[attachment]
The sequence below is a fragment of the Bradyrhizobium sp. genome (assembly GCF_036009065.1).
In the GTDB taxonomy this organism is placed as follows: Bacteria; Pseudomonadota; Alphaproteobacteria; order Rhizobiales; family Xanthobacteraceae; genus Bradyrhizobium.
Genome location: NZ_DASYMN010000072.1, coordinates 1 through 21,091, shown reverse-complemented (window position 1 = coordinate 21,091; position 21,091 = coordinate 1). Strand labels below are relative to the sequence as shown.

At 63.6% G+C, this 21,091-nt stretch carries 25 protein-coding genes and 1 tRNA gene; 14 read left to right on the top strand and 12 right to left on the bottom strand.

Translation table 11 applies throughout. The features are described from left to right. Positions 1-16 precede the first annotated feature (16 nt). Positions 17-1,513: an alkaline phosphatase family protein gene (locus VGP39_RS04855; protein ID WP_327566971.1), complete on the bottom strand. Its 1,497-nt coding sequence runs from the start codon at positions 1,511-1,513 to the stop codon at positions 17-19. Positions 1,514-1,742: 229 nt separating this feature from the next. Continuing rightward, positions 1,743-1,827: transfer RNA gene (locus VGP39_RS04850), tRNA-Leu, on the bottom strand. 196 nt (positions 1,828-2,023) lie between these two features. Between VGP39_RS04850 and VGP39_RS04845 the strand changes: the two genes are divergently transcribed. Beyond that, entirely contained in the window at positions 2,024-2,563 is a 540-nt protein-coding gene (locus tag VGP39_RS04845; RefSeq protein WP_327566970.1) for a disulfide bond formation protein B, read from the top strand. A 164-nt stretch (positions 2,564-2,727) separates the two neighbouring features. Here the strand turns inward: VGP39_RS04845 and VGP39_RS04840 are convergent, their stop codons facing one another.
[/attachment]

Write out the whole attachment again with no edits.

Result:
The sequence below is a fragment of the Bradyrhizobium sp. genome (assembly GCF_036009065.1).
In the GTDB taxonomy this organism is placed as follows: Bacteria; Pseudomonadota; Alphaproteobacteria; order Rhizobiales; family Xanthobacteraceae; genus Bradyrhizobium.
Genome location: NZ_DASYMN010000072.1, coordinates 1 through 21,091, shown reverse-complemented (window position 1 = coordinate 21,091; position 21,091 = coordinate 1). Strand labels below are relative to the sequence as shown.

At 63.6% G+C, this 21,091-nt stretch carries 25 protein-coding genes and 1 tRNA gene; 14 read left to right on the top strand and 12 right to left on the bottom strand.

Translation table 11 applies throughout. The features are described from left to right. Positions 1-16 precede the first annotated feature (16 nt). Positions 17-1,513: an alkaline phosphatase family protein gene (locus VGP39_RS04855; protein ID WP_327566971.1), complete on the bottom strand. Its 1,497-nt coding sequence runs from the start codon at positions 1,511-1,513 to the stop codon at positions 17-19. Positions 1,514-1,742: 229 nt separating this feature from the next. Continuing rightward, positions 1,743-1,827: transfer RNA gene (locus VGP39_RS04850), tRNA-Leu, on the bottom strand. 196 nt (positions 1,828-2,023) lie between these two features. Between VGP39_RS04850 and VGP39_RS04845 the strand changes: the two genes are divergently transcribed. Beyond that, entirely contained in the window at positions 2,024-2,563 is a 540-nt protein-coding gene (locus tag VGP39_RS04845; RefSeq protein WP_327566970.1) for a disulfide bond formation protein B, read from the top strand. A 164-nt stretch (positions 2,564-2,727) separates the two neighbouring features. Here the strand turns inward: VGP39_RS04845 and VGP39_RS04840 are convergent, their stop codons facing one another.